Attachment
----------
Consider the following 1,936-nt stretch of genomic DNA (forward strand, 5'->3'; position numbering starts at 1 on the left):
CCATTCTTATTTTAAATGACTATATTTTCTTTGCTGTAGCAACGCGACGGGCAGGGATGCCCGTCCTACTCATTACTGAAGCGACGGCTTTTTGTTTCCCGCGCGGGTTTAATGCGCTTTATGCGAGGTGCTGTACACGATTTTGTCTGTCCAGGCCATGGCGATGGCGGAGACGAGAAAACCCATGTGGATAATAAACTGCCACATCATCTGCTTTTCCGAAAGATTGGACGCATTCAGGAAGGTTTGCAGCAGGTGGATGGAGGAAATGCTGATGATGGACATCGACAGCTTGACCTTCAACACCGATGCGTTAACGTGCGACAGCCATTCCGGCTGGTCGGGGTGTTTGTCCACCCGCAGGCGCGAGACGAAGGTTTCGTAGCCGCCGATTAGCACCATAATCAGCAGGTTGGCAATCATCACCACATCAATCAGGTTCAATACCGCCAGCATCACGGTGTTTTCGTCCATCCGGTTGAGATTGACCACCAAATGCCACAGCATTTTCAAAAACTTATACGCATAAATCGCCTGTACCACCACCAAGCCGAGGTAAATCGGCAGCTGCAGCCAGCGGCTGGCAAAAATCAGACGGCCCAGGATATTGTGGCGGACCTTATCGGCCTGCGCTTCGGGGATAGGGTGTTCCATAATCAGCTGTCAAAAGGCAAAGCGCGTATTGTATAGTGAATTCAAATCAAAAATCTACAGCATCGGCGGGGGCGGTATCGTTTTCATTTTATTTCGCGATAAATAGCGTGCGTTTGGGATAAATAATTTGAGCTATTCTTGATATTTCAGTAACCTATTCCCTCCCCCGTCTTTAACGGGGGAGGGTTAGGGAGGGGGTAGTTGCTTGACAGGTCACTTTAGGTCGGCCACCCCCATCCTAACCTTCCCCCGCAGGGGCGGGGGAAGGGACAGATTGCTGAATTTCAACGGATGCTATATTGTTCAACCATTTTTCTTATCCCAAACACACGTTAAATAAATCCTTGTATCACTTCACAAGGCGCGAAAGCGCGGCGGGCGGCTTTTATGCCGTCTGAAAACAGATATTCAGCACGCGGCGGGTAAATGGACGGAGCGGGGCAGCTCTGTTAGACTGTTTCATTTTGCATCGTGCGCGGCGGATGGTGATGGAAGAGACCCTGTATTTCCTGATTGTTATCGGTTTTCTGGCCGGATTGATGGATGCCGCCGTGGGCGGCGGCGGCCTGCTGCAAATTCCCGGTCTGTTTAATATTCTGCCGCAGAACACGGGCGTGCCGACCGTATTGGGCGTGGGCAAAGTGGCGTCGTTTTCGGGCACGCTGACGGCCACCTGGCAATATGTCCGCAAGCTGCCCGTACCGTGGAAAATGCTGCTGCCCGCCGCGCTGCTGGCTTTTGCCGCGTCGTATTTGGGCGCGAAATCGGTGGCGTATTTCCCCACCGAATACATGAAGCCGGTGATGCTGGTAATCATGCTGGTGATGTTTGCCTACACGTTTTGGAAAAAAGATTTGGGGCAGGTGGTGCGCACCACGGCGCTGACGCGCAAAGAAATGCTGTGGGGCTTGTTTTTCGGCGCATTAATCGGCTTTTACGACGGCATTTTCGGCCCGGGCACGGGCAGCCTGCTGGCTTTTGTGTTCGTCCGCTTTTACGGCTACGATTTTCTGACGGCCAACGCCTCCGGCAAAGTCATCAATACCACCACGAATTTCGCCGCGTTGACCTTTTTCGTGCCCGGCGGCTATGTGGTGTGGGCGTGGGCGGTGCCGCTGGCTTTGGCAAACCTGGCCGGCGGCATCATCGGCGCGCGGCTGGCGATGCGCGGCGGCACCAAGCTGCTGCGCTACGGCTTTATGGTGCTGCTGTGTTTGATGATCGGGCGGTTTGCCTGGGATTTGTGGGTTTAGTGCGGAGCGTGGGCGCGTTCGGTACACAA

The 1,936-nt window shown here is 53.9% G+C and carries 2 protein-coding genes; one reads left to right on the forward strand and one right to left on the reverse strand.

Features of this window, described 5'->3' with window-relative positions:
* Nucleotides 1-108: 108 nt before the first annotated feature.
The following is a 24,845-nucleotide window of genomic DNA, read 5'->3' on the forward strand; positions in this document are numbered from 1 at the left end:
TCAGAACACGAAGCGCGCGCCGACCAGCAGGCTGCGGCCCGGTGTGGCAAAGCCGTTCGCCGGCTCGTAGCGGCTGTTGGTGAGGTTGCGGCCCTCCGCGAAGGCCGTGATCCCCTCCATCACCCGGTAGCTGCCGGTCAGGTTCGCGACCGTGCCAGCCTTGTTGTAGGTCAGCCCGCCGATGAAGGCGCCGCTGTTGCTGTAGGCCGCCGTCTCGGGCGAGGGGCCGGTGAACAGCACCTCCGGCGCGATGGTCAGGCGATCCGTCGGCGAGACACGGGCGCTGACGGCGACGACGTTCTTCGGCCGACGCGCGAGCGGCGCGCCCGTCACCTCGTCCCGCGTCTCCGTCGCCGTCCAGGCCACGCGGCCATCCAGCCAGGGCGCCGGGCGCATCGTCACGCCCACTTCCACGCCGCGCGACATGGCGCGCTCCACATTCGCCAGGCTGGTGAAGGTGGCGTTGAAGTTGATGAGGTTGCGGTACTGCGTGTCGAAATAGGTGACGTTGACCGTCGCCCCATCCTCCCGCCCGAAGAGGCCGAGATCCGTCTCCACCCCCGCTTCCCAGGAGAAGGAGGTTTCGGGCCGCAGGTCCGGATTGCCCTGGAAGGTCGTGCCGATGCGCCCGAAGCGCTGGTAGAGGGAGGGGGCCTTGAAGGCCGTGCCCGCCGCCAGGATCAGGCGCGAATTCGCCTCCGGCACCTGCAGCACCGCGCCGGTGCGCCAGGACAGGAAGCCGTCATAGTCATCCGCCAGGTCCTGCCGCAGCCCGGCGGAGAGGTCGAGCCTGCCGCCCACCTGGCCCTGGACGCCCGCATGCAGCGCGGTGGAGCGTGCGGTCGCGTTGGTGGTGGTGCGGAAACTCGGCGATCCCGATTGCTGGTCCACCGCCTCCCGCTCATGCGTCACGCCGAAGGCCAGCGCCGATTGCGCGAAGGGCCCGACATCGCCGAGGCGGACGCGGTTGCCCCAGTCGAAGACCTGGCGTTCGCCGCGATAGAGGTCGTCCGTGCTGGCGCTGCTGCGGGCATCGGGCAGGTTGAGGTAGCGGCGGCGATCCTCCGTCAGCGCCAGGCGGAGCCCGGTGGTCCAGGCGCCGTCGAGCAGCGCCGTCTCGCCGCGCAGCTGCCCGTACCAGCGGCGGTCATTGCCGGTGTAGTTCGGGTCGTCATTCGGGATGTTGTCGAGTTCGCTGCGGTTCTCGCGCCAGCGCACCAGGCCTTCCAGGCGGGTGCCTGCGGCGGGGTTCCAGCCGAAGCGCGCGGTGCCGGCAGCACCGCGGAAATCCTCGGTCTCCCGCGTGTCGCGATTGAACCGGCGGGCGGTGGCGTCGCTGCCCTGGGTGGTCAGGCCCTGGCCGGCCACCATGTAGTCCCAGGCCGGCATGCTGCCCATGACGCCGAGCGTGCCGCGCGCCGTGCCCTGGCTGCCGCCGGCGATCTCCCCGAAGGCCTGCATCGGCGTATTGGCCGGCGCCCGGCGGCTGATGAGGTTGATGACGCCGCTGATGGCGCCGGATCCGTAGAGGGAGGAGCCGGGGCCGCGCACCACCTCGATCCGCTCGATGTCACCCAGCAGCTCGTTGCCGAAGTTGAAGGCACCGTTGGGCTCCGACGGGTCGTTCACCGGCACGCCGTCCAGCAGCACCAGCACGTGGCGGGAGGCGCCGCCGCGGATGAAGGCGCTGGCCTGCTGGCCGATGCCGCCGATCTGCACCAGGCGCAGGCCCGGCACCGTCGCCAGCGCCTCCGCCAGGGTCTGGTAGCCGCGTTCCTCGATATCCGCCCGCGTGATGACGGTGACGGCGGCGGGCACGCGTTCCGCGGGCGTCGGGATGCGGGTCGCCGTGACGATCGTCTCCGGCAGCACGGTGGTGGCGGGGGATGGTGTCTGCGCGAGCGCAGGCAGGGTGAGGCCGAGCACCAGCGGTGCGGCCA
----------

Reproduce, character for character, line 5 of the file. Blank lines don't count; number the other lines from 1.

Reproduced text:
* Nucleotides 1-108: 108 nt before the first annotated feature.